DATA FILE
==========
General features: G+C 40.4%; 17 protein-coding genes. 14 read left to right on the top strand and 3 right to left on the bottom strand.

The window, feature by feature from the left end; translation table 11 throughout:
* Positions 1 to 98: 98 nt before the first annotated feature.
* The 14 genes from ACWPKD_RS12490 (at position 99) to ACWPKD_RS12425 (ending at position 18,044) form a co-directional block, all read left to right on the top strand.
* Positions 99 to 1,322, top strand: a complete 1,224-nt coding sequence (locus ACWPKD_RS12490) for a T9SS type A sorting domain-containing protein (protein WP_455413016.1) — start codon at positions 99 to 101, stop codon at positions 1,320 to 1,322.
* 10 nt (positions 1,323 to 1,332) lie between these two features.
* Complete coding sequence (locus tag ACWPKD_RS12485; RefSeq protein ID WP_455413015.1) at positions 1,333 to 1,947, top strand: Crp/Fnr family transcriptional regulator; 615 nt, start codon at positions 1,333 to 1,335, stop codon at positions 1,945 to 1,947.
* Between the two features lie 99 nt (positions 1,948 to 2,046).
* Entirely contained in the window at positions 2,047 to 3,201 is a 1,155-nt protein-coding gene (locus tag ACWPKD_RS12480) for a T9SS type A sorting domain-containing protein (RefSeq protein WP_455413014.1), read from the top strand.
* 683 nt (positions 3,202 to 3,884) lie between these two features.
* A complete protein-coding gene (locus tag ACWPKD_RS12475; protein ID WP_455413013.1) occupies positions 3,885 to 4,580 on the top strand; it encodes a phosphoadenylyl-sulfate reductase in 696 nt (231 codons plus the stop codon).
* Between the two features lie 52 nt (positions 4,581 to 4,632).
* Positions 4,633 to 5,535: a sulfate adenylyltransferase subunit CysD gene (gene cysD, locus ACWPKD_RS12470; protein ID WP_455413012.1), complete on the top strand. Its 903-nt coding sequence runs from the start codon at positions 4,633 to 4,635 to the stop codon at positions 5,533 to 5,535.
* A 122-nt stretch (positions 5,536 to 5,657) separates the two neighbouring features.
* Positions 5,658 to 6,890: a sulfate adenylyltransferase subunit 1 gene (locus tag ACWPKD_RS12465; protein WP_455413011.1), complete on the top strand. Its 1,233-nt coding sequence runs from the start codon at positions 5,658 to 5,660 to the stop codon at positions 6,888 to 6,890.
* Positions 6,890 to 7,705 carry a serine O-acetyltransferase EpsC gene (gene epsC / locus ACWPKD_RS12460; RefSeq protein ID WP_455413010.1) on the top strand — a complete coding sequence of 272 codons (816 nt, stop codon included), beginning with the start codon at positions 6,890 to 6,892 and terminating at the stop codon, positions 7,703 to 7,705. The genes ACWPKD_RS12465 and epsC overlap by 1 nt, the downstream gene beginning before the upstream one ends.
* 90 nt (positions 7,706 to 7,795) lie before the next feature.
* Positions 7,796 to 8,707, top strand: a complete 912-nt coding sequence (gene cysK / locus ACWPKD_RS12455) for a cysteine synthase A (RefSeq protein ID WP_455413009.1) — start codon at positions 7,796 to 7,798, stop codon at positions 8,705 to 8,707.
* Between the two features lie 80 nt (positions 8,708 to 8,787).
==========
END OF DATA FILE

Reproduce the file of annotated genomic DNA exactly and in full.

General features: G+C 40.4%; 17 protein-coding genes. 14 read left to right on the top strand and 3 right to left on the bottom strand.

The window, feature by feature from the left end; translation table 11 throughout:
* Positions 1 to 98: 98 nt before the first annotated feature.
* The 14 genes from ACWPKD_RS12490 (at position 99) to ACWPKD_RS12425 (ending at position 18,044) form a co-directional block, all read left to right on the top strand.
* Positions 99 to 1,322, top strand: a complete 1,224-nt coding sequence (locus ACWPKD_RS12490) for a T9SS type A sorting domain-containing protein (protein WP_455413016.1) — start codon at positions 99 to 101, stop codon at positions 1,320 to 1,322.
* 10 nt (positions 1,323 to 1,332) lie between these two features.
* Complete coding sequence (locus tag ACWPKD_RS12485; RefSeq protein ID WP_455413015.1) at positions 1,333 to 1,947, top strand: Crp/Fnr family transcriptional regulator; 615 nt, start codon at positions 1,333 to 1,335, stop codon at positions 1,945 to 1,947.
* Between the two features lie 99 nt (positions 1,948 to 2,046).
* Entirely contained in the window at positions 2,047 to 3,201 is a 1,155-nt protein-coding gene (locus tag ACWPKD_RS12480) for a T9SS type A sorting domain-containing protein (RefSeq protein WP_455413014.1), read from the top strand.
* 683 nt (positions 3,202 to 3,884) lie between these two features.
* A complete protein-coding gene (locus tag ACWPKD_RS12475; protein ID WP_455413013.1) occupies positions 3,885 to 4,580 on the top strand; it encodes a phosphoadenylyl-sulfate reductase in 696 nt (231 codons plus the stop codon).
* Between the two features lie 52 nt (positions 4,581 to 4,632).
* Positions 4,633 to 5,535: a sulfate adenylyltransferase subunit CysD gene (gene cysD, locus ACWPKD_RS12470; protein ID WP_455413012.1), complete on the top strand. Its 903-nt coding sequence runs from the start codon at positions 4,633 to 4,635 to the stop codon at positions 5,533 to 5,535.
* A 122-nt stretch (positions 5,536 to 5,657) separates the two neighbouring features.
* Positions 5,658 to 6,890: a sulfate adenylyltransferase subunit 1 gene (locus tag ACWPKD_RS12465; protein WP_455413011.1), complete on the top strand. Its 1,233-nt coding sequence runs from the start codon at positions 5,658 to 5,660 to the stop codon at positions 6,888 to 6,890.
* Positions 6,890 to 7,705 carry a serine O-acetyltransferase EpsC gene (gene epsC / locus ACWPKD_RS12460; RefSeq protein ID WP_455413010.1) on the top strand — a complete coding sequence of 272 codons (816 nt, stop codon included), beginning with the start codon at positions 6,890 to 6,892 and terminating at the stop codon, positions 7,703 to 7,705. The genes ACWPKD_RS12465 and epsC overlap by 1 nt, the downstream gene beginning before the upstream one ends.
* 90 nt (positions 7,706 to 7,795) lie before the next feature.
* Positions 7,796 to 8,707, top strand: a complete 912-nt coding sequence (gene cysK / locus ACWPKD_RS12455) for a cysteine synthase A (RefSeq protein ID WP_455413009.1) — start codon at positions 7,796 to 7,798, stop codon at positions 8,705 to 8,707.
* Between the two features lie 80 nt (positions 8,708 to 8,787).